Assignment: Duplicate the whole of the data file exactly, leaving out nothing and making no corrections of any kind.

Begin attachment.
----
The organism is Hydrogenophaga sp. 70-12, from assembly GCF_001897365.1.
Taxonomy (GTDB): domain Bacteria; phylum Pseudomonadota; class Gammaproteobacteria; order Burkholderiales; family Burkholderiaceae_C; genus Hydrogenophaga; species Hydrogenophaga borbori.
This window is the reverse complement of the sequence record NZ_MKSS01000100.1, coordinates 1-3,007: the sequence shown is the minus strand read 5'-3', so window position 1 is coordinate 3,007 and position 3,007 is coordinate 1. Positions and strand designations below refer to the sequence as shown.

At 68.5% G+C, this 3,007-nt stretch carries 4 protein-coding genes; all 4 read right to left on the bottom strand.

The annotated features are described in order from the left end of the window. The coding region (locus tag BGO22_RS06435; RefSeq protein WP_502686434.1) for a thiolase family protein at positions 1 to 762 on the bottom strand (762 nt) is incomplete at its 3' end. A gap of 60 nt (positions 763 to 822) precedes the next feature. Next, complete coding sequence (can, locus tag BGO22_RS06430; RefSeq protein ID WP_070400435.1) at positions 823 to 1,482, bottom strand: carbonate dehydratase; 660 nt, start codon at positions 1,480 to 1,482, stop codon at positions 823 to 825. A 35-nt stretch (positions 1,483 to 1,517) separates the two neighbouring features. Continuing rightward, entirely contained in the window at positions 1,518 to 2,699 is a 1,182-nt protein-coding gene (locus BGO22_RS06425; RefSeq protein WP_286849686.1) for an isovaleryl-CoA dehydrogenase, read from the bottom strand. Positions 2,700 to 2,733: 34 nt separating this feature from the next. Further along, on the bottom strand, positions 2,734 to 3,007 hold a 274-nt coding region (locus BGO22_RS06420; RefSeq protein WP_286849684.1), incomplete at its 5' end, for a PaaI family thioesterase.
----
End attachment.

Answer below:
The organism is Hydrogenophaga sp. 70-12, from assembly GCF_001897365.1.
Taxonomy (GTDB): domain Bacteria; phylum Pseudomonadota; class Gammaproteobacteria; order Burkholderiales; family Burkholderiaceae_C; genus Hydrogenophaga; species Hydrogenophaga borbori.
This window is the reverse complement of the sequence record NZ_MKSS01000100.1, coordinates 1-3,007: the sequence shown is the minus strand read 5'-3', so window position 1 is coordinate 3,007 and position 3,007 is coordinate 1. Positions and strand designations below refer to the sequence as shown.

At 68.5% G+C, this 3,007-nt stretch carries 4 protein-coding genes; all 4 read right to left on the bottom strand.

The annotated features are described in order from the left end of the window. The coding region (locus tag BGO22_RS06435; RefSeq protein WP_502686434.1) for a thiolase family protein at positions 1 to 762 on the bottom strand (762 nt) is incomplete at its 3' end. A gap of 60 nt (positions 763 to 822) precedes the next feature. Next, complete coding sequence (can, locus tag BGO22_RS06430; RefSeq protein ID WP_070400435.1) at positions 823 to 1,482, bottom strand: carbonate dehydratase; 660 nt, start codon at positions 1,480 to 1,482, stop codon at positions 823 to 825. A 35-nt stretch (positions 1,483 to 1,517) separates the two neighbouring features. Continuing rightward, entirely contained in the window at positions 1,518 to 2,699 is a 1,182-nt protein-coding gene (locus BGO22_RS06425; RefSeq protein WP_286849686.1) for an isovaleryl-CoA dehydrogenase, read from the bottom strand. Positions 2,700 to 2,733: 34 nt separating this feature from the next. Further along, on the bottom strand, positions 2,734 to 3,007 hold a 274-nt coding region (locus BGO22_RS06420; RefSeq protein WP_286849684.1), incomplete at its 5' end, for a PaaI family thioesterase.